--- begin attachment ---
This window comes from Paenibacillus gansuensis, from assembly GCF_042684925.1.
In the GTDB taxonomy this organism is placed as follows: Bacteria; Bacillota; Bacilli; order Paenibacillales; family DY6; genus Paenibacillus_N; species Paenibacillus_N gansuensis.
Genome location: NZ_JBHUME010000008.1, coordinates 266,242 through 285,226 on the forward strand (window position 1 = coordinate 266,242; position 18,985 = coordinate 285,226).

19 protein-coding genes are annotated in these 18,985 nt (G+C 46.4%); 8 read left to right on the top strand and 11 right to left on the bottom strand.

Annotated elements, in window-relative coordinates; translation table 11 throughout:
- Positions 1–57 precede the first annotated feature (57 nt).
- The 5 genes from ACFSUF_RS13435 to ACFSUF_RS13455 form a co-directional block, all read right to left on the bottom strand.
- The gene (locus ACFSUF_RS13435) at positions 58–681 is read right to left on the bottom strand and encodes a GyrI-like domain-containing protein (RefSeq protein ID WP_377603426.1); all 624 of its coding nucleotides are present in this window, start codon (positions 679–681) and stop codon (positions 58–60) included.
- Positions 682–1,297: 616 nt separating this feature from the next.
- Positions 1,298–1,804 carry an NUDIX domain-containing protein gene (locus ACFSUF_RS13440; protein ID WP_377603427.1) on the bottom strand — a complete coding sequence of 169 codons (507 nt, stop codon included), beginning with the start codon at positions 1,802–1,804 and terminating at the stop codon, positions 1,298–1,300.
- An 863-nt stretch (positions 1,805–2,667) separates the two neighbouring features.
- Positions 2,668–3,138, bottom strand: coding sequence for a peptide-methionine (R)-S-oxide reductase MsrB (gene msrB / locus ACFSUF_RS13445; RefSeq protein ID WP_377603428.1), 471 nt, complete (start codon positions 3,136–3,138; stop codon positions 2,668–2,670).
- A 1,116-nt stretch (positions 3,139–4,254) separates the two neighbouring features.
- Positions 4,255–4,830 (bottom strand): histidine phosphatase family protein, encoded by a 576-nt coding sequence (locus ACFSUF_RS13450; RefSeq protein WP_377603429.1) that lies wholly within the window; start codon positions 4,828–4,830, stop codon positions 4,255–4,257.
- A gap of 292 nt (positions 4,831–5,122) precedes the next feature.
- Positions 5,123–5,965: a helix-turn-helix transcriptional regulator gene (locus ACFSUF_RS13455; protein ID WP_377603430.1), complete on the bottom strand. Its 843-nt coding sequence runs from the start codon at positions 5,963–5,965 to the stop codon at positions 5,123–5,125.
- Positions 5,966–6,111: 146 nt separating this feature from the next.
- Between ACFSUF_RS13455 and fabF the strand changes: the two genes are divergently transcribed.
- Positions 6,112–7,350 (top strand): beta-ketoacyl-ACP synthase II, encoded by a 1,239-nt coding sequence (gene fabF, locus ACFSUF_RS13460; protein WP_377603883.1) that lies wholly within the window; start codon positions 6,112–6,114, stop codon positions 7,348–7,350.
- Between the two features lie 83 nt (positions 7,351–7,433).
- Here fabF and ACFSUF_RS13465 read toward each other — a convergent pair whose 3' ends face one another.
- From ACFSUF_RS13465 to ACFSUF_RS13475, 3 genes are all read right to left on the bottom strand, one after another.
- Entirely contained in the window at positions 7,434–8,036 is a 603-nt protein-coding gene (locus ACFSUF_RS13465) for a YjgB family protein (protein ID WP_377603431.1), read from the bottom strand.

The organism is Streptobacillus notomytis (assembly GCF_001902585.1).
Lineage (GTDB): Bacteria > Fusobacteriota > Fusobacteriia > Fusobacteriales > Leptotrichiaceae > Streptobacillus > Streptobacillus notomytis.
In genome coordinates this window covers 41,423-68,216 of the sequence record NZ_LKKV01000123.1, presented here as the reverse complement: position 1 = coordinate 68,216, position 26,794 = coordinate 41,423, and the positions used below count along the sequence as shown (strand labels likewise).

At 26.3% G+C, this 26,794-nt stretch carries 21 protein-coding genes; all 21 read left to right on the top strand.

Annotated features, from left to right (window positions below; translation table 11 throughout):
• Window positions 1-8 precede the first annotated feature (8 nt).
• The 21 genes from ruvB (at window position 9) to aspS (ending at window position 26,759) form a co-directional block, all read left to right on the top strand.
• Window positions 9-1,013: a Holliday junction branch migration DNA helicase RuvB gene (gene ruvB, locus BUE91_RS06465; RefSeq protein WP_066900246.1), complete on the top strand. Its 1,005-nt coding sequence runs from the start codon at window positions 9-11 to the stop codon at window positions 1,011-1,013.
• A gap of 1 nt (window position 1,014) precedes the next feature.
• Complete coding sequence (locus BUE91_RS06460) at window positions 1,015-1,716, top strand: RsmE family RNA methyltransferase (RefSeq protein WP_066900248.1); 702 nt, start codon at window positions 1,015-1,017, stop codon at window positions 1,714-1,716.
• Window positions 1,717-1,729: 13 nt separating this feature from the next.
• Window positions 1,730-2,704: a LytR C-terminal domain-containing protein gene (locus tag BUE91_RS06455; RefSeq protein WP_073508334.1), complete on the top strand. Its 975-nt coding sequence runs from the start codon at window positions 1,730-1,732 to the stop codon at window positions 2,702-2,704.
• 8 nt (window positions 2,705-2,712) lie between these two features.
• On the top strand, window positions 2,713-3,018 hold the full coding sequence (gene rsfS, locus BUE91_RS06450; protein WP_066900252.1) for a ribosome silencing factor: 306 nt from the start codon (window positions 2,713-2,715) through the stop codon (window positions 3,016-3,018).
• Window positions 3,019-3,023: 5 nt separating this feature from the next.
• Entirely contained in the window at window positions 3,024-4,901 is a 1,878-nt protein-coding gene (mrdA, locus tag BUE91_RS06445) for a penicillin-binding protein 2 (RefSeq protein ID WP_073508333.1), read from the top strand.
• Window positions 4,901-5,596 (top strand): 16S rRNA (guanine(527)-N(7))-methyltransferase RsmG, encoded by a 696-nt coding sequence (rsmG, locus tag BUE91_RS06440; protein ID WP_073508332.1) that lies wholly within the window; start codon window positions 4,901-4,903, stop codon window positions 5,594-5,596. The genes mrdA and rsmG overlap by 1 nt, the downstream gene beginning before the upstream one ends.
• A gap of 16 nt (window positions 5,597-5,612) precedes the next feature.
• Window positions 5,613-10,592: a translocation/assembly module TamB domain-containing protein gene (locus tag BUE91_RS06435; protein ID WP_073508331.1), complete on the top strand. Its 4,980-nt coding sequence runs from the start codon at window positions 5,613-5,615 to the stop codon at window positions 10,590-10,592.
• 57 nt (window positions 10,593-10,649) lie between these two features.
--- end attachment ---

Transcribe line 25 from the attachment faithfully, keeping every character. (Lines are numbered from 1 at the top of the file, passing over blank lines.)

Lineage (GTDB): Bacteria > Fusobacteriota > Fusobacteriia > Fusobacteriales > Leptotrichiaceae > Streptobacillus > Streptobacillus notomytis.